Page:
The former Miss Universe contestant hopes to bring a wave of change to the FRC.
“My hope is that we could have a greater youth membership within the organization. It’s no secret that there had been that generational disconnect and it’s evident even based on the ratio of members who are over, say 50, vis-à-vis members who are below the age of 30. (Also) that the organization improves its digital footprint. (Earlier this week) our YouTube channel launched and the next big step is our website and to redo the logo,” she Louise stated.
She continued: “When I saw the opening at FRC I was like how does my Master’s come to life here? And so that was what propelled me into going into that direction. For me I’m trying to bring in my own philosophy and what branding really is in its true essence to FRC. You would see that in terms of how we have repositioned ourselves, in terms of some of the virtual events that we’re having and what we’re doing for Creole Heritage Month this year; the content is presented in a very dynamic and refreshing way so once you see stuff from FRC in that way, you know that (there is a bit of) change.”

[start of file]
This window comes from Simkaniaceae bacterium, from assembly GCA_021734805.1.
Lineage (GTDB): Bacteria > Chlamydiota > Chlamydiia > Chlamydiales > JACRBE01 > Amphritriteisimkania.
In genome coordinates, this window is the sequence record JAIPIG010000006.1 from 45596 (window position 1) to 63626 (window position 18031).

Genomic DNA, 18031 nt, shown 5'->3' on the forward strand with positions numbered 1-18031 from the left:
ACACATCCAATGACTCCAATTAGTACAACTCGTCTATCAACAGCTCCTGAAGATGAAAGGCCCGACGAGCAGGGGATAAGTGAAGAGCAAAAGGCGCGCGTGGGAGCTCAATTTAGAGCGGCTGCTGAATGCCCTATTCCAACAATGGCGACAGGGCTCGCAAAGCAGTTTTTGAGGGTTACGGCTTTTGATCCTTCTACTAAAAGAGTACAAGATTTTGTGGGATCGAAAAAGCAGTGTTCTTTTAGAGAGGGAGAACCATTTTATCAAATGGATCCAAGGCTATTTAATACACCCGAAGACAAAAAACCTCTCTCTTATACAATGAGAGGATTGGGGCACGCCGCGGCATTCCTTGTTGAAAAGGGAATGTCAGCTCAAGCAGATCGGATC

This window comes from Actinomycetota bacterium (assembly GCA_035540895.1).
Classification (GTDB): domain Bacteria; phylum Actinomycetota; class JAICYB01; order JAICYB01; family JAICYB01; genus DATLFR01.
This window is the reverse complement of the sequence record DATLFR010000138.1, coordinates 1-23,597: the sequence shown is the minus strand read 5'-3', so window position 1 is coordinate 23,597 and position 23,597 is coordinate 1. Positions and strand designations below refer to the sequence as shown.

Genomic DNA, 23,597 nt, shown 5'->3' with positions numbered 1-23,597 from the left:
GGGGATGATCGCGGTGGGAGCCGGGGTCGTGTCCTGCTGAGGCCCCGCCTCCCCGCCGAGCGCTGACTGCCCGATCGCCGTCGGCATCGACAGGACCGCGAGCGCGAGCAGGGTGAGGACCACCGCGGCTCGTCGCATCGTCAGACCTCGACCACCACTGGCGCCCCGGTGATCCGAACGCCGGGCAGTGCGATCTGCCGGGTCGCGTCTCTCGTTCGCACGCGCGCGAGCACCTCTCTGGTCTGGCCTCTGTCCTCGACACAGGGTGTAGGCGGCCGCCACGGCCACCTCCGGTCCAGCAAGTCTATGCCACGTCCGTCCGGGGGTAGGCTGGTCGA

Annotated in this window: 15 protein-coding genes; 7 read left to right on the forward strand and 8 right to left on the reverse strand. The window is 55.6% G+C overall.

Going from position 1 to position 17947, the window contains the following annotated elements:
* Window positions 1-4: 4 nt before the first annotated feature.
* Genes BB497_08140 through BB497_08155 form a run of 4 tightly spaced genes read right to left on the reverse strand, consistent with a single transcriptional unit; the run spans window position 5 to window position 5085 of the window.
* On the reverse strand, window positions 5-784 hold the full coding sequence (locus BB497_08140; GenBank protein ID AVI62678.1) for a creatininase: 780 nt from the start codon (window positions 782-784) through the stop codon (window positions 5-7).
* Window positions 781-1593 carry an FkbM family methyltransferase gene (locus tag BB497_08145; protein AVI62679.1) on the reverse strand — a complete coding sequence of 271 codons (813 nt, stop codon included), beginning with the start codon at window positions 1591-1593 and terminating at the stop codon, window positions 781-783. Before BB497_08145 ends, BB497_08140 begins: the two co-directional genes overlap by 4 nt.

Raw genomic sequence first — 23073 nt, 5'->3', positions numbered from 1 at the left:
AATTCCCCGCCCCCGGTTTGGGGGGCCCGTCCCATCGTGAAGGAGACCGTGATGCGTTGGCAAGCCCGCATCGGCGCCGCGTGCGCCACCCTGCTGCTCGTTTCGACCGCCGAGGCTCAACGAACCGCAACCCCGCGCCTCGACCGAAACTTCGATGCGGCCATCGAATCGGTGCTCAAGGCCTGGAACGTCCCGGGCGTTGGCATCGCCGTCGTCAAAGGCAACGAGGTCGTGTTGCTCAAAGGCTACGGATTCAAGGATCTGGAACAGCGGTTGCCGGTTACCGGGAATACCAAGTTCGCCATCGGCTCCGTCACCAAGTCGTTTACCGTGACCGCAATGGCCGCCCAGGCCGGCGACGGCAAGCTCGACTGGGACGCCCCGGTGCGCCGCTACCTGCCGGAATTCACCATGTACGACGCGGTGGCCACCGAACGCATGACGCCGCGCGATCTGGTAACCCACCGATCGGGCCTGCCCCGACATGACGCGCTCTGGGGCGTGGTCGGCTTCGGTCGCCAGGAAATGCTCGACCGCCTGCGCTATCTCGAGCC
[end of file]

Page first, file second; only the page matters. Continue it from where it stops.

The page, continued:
As for what she loves most about her new job, according to the Executive Director, “I think it’s what FRC represents. For me so much of the work that FRC has done has helped me to understand who I am as a Saint Lucian and give me a greater sense of my identity. I think it still has its formidable place in reassuring Saint Lucians and reminding them of what is intrinsically them.”
A former Assistant Marketing Manager at Axcel Finance and Marketing Executive at Digicel, Louise who is the current CEO and Chief Brand Strategist of Oceans Brand Consulting, describes herself as “one who cultivates wholehearted living, who is adventurous, deeply family oriented and community spirited, and one who truly loves her country.”